New Hampshire’s heroin and opioid epidemic has become a front-and-center issue on the campaign trail – prompting presidential candidates from both parties to answer question after question about what they’d do to fight addiction on a national level.
On Tuesday, a handful of Republican candidates offered up their views on how best to tackle addiction at an event hosted by the Addiction Policy Forum, a Washington-based group focused on these issues.
Of the candidates who attended, two – Carly Fiorina and Jeb Bush – recalled their experiences as parents of people who struggled with addiction. Fiorina’s stepdaughter, Lori, died in 2009 after what the candidate described as a battle with “the demons of addiction.” Bush’s daughter, in his words, “had to go through a very public challenge” as she struggled with addiction during his time as governor – but is now in recovery.
Several of the candidates – Bush, John Kasich and Chris Christie – also pointed to the work they’ve done to address drug issues in their home states as a possible blueprint for what they might pursue as president.
Here’s some of the main points made at Tuesday’s forum.
The Ohio governor touted several steps he tried to take in his home state: cracking down on so-called “pill mills,” enacting new protocols for doctors prescribing opioids and strengthening prescription drug monitoring, among other things.
Expanding Medicaid – a decision that’s come under scrutiny by some fellow Republicans who oppose the program, part of the Affordable Care Act – also allowed Ohio to do more to treat those with addiction, Kasich said.
“What’s happened is because we’ve expanded, we’ve freed up a lot of the resources at the community level."
Kasich argued that school-based programs focused on kids and teens, along with providing mentoring opportunities, are particularly important tools to prevent drug use. But when asked later about whether he’d restore funding cuts to several national school-based programs, Kasich was skeptical that spending more money had to be part of the solution.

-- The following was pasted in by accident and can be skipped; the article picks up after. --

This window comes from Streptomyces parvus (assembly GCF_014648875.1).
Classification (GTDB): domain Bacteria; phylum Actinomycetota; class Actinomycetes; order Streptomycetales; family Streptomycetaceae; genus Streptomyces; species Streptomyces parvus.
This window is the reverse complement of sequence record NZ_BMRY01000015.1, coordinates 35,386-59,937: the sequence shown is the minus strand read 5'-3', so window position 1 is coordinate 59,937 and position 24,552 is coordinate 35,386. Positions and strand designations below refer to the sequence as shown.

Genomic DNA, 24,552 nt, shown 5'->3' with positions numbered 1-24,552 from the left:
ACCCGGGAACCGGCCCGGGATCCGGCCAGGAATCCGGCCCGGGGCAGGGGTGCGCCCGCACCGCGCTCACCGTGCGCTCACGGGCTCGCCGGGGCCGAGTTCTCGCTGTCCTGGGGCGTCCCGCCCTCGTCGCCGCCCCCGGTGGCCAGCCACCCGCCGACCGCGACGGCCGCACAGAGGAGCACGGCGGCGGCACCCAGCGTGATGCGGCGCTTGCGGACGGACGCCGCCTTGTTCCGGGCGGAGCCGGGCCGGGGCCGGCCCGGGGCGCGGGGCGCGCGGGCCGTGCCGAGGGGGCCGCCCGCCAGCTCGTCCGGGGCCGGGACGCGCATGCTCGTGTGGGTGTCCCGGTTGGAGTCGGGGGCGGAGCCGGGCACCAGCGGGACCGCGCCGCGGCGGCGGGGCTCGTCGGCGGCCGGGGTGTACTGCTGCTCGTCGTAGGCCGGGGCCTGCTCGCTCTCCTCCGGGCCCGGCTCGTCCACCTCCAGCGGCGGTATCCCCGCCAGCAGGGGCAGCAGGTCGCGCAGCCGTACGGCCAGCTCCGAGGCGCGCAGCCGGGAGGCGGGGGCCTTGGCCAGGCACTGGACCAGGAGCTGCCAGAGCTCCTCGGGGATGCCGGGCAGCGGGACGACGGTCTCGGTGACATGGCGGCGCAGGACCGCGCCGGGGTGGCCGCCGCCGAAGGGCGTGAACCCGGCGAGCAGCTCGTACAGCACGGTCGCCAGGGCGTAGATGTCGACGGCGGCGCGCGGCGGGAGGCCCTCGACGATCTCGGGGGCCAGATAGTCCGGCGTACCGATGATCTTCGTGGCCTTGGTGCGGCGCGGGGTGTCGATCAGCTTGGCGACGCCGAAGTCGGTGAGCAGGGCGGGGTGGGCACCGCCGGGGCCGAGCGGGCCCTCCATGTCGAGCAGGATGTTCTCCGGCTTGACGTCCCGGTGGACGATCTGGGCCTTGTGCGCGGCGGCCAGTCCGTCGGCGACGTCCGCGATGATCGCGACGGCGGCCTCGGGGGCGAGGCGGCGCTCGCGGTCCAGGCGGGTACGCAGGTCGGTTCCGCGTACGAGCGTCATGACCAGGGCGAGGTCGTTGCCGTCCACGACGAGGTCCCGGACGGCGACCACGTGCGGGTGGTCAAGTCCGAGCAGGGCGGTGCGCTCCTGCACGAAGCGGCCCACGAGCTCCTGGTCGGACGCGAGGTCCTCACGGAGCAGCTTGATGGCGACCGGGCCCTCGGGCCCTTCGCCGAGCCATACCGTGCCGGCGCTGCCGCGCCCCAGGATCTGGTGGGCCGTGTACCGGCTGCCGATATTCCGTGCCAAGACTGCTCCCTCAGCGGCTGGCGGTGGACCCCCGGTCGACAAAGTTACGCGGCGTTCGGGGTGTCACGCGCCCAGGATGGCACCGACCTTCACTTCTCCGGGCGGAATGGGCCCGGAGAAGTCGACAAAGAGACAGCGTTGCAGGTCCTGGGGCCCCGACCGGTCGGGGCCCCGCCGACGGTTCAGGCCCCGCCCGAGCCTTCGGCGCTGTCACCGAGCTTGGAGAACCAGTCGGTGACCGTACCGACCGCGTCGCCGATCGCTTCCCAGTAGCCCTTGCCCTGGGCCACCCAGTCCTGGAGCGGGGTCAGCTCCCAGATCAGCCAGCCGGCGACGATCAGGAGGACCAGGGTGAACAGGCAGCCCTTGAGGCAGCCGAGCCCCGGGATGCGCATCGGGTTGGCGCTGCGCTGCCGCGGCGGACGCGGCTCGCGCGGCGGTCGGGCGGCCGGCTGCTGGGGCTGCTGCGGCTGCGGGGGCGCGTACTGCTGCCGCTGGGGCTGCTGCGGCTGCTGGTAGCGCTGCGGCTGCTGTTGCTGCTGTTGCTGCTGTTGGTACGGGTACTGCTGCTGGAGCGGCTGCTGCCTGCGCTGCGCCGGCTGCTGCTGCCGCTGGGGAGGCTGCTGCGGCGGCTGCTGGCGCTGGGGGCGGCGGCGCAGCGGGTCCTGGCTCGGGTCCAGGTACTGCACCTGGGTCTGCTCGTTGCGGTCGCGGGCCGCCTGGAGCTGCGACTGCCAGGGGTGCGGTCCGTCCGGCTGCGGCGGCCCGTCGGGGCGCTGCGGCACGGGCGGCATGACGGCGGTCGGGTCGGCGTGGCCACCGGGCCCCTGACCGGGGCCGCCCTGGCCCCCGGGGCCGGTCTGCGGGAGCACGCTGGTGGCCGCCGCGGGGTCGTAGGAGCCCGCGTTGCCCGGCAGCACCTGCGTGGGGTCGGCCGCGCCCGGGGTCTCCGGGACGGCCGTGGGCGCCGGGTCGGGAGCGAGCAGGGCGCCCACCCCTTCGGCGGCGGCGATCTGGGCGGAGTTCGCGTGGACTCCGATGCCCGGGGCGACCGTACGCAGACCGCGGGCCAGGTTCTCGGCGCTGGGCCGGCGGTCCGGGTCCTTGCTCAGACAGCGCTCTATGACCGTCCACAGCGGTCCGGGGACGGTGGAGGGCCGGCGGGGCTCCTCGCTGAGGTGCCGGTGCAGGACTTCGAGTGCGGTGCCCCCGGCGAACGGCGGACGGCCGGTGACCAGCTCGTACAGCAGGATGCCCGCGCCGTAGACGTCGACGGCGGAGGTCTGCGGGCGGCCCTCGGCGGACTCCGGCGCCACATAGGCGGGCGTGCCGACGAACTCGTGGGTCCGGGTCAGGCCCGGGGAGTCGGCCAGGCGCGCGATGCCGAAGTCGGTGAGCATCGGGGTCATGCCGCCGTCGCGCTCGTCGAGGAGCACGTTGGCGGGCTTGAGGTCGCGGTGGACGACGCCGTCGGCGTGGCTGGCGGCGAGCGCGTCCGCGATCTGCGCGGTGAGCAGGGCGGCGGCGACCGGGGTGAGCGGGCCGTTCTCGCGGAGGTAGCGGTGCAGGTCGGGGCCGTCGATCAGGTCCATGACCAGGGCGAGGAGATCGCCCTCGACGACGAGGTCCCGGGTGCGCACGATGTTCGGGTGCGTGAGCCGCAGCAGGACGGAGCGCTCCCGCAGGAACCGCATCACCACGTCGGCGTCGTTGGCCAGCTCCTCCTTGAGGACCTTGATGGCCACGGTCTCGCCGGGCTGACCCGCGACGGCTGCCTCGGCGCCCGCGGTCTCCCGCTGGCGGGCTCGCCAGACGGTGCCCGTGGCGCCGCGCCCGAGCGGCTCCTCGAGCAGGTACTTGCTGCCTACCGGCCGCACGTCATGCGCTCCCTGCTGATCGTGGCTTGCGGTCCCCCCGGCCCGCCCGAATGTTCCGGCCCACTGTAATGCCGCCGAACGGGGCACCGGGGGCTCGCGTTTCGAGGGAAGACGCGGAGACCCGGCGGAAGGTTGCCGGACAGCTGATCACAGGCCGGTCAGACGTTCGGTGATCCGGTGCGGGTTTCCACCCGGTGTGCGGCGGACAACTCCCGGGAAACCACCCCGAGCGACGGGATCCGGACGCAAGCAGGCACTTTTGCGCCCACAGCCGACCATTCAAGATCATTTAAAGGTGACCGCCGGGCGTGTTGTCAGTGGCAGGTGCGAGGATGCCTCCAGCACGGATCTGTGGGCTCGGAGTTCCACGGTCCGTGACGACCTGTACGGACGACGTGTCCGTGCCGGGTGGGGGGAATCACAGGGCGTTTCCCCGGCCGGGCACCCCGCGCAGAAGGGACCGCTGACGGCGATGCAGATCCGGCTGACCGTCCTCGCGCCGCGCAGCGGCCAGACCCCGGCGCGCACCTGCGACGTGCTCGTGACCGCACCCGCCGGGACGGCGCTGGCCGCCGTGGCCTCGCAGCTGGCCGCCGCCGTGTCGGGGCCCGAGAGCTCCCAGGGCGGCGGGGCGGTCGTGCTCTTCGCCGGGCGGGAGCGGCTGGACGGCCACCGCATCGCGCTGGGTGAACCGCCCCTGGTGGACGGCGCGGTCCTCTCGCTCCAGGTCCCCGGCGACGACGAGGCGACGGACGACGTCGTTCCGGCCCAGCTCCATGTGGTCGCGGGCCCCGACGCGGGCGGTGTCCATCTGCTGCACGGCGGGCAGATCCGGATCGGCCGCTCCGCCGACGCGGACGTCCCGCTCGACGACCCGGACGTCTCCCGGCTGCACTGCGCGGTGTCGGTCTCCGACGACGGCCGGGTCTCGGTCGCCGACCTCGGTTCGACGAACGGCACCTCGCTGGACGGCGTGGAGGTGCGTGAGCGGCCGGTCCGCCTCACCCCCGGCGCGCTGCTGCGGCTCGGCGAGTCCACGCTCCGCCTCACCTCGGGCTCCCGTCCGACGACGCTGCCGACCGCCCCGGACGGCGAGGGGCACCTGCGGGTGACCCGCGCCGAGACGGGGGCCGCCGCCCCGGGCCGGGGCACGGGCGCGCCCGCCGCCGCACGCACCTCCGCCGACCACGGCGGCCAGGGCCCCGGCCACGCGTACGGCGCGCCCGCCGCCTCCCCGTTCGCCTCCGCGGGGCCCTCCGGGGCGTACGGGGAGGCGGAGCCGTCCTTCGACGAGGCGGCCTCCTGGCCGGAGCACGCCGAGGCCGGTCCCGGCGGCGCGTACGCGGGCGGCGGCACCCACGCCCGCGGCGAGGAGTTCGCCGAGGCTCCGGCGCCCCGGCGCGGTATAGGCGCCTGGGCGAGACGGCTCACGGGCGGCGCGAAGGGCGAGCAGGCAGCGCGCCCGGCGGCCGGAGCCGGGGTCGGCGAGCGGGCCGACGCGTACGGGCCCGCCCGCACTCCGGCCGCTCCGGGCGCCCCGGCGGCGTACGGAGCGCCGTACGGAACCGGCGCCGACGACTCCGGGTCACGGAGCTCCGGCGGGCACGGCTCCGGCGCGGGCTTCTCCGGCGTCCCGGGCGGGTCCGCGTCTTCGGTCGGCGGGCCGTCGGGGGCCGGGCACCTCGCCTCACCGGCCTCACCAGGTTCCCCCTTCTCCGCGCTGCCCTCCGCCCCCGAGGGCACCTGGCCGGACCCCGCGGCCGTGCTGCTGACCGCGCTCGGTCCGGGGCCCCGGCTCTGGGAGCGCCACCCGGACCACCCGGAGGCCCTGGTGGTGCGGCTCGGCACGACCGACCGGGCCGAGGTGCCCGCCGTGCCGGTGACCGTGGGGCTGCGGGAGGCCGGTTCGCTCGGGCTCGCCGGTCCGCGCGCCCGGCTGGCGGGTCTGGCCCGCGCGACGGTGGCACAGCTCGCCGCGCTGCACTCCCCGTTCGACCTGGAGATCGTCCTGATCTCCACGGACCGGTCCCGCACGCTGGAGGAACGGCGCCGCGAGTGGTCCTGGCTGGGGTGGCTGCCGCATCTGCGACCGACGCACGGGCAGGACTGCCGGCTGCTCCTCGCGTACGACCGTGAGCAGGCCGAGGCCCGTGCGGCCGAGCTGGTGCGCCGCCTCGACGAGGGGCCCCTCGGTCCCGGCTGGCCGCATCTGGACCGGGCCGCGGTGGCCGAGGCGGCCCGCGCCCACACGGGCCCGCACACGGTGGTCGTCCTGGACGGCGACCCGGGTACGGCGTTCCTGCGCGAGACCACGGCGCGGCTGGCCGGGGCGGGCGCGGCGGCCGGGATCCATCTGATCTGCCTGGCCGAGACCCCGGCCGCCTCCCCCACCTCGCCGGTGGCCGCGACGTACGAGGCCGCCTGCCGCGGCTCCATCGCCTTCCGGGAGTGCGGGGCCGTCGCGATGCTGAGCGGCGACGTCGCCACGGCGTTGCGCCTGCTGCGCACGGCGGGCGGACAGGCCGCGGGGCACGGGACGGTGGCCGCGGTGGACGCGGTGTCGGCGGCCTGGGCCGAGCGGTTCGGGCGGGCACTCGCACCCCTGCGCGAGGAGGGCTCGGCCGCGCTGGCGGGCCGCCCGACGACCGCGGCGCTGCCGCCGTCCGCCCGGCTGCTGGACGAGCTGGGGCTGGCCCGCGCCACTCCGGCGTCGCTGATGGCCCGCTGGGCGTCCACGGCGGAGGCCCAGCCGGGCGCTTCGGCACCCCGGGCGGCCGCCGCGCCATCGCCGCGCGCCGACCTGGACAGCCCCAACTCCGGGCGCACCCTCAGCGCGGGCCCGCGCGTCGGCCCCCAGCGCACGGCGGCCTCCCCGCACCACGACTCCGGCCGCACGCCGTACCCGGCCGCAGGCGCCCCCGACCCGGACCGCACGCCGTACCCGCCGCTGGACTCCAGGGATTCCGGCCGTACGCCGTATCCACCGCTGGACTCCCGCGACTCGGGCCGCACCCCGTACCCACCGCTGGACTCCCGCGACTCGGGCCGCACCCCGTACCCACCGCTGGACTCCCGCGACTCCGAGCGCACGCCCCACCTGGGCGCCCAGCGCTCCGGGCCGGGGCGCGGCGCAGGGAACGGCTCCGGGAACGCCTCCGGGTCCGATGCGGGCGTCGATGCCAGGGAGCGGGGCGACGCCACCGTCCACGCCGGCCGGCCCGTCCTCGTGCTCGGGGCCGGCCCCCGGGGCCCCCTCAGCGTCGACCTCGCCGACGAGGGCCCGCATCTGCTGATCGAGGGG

“We don’t need to give a schoolteacher money or training to tell a kid don’t get on drugs,” Kasich said. “Now, if somebody can convince me we need money I’m willing to listen – but I haven’t figured it out yet.”
The New Jersey governor has held several campaign events focused on addiction. Outside of the campaign, the state's substance abuse task force asked the governor's policy advisors to discuss work done in Christie's administration on issues related to addiction. (Senate Majority Leader Jeb. Bradley, the task force chairman, has since endorsed Christie’s presidential bid.)
At Tuesday’s forum, Christie called for a shift in the way the criminal justice system approaches drug issues.
“There is no reason for us not to have drug courts in the federal district courts,” Christie said Tuesday. “We are jailing too many people whose offense is that they’re addicted to drugs – we put them into prison, we don’t give them treatment, and then they come out and have greater problems when they come out, and we wonder why.”
Christie said he signed a law in New Jersey to expand drug courts to every county and to stipulate that first-time nonviolent, non-dealing offenders go to one-year mandatory treatment instead of jail.
As he called for more compassion toward those struggling with addiction, Christie pledged a significantly stricter approach when it comes to marijuana enforcement: “There will be no mixed messages from the White House, I will not be misunderstood. Marijuana laws will be enforced in this country.”